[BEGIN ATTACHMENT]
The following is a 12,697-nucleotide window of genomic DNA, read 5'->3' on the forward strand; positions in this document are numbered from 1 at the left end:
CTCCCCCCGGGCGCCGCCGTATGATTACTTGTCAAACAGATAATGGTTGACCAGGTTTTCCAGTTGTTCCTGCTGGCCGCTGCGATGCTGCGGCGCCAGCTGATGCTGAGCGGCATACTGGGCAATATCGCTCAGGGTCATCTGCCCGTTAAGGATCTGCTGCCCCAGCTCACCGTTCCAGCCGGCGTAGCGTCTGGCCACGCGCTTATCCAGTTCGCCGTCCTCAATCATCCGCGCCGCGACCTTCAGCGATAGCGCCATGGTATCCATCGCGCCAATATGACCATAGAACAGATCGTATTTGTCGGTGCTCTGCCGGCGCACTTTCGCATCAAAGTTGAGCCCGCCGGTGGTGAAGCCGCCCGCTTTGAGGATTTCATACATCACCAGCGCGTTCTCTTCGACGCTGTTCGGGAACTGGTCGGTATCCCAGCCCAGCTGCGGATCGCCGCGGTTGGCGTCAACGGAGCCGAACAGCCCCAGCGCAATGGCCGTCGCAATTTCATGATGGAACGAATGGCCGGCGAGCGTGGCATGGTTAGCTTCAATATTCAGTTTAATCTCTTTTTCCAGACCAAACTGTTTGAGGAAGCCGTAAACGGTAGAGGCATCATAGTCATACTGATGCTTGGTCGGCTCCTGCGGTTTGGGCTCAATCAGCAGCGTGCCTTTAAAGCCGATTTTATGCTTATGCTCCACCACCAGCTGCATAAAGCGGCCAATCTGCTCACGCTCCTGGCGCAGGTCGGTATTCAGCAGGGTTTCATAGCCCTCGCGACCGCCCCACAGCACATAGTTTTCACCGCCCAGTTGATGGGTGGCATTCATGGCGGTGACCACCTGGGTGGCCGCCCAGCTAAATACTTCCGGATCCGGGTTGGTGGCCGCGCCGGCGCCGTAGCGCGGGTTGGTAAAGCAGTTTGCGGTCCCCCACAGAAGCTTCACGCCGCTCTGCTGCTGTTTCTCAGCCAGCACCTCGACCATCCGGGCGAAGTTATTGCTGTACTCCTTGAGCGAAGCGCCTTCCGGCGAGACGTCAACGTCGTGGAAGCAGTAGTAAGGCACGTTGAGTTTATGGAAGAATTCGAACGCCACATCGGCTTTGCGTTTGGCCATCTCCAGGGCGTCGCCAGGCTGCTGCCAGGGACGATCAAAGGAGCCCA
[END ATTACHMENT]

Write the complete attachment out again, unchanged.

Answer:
The following is a 12,697-nucleotide window of genomic DNA, read 5'->3' on the forward strand; positions in this document are numbered from 1 at the left end:
CTCCCCCCGGGCGCCGCCGTATGATTACTTGTCAAACAGATAATGGTTGACCAGGTTTTCCAGTTGTTCCTGCTGGCCGCTGCGATGCTGCGGCGCCAGCTGATGCTGAGCGGCATACTGGGCAATATCGCTCAGGGTCATCTGCCCGTTAAGGATCTGCTGCCCCAGCTCACCGTTCCAGCCGGCGTAGCGTCTGGCCACGCGCTTATCCAGTTCGCCGTCCTCAATCATCCGCGCCGCGACCTTCAGCGATAGCGCCATGGTATCCATCGCGCCAATATGACCATAGAACAGATCGTATTTGTCGGTGCTCTGCCGGCGCACTTTCGCATCAAAGTTGAGCCCGCCGGTGGTGAAGCCGCCCGCTTTGAGGATTTCATACATCACCAGCGCGTTCTCTTCGACGCTGTTCGGGAACTGGTCGGTATCCCAGCCCAGCTGCGGATCGCCGCGGTTGGCGTCAACGGAGCCGAACAGCCCCAGCGCAATGGCCGTCGCAATTTCATGATGGAACGAATGGCCGGCGAGCGTGGCATGGTTAGCTTCAATATTCAGTTTAATCTCTTTTTCCAGACCAAACTGTTTGAGGAAGCCGTAAACGGTAGAGGCATCATAGTCATACTGATGCTTGGTCGGCTCCTGCGGTTTGGGCTCAATCAGCAGCGTGCCTTTAAAGCCGATTTTATGCTTATGCTCCACCACCAGCTGCATAAAGCGGCCAATCTGCTCACGCTCCTGGCGCAGGTCGGTATTCAGCAGGGTTTCATAGCCCTCGCGACCGCCCCACAGCACATAGTTTTCACCGCCCAGTTGATGGGTGGCATTCATGGCGGTGACCACCTGGGTGGCCGCCCAGCTAAATACTTCCGGATCCGGGTTGGTGGCCGCGCCGGCGCCGTAGCGCGGGTTGGTAAAGCAGTTTGCGGTCCCCCACAGAAGCTTCACGCCGCTCTGCTGCTGTTTCTCAGCCAGCACCTCGACCATCCGGGCGAAGTTATTGCTGTACTCCTTGAGCGAAGCGCCTTCCGGCGAGACGTCAACGTCGTGGAAGCAGTAGTAAGGCACGTTGAGTTTATGGAAGAATTCGAACGCCACATCGGCTTTGCGTTTGGCCATCTCCAGGGCGTCGCCAGGCTGCTGCCAGGGACGATCAAAGGAGCCCA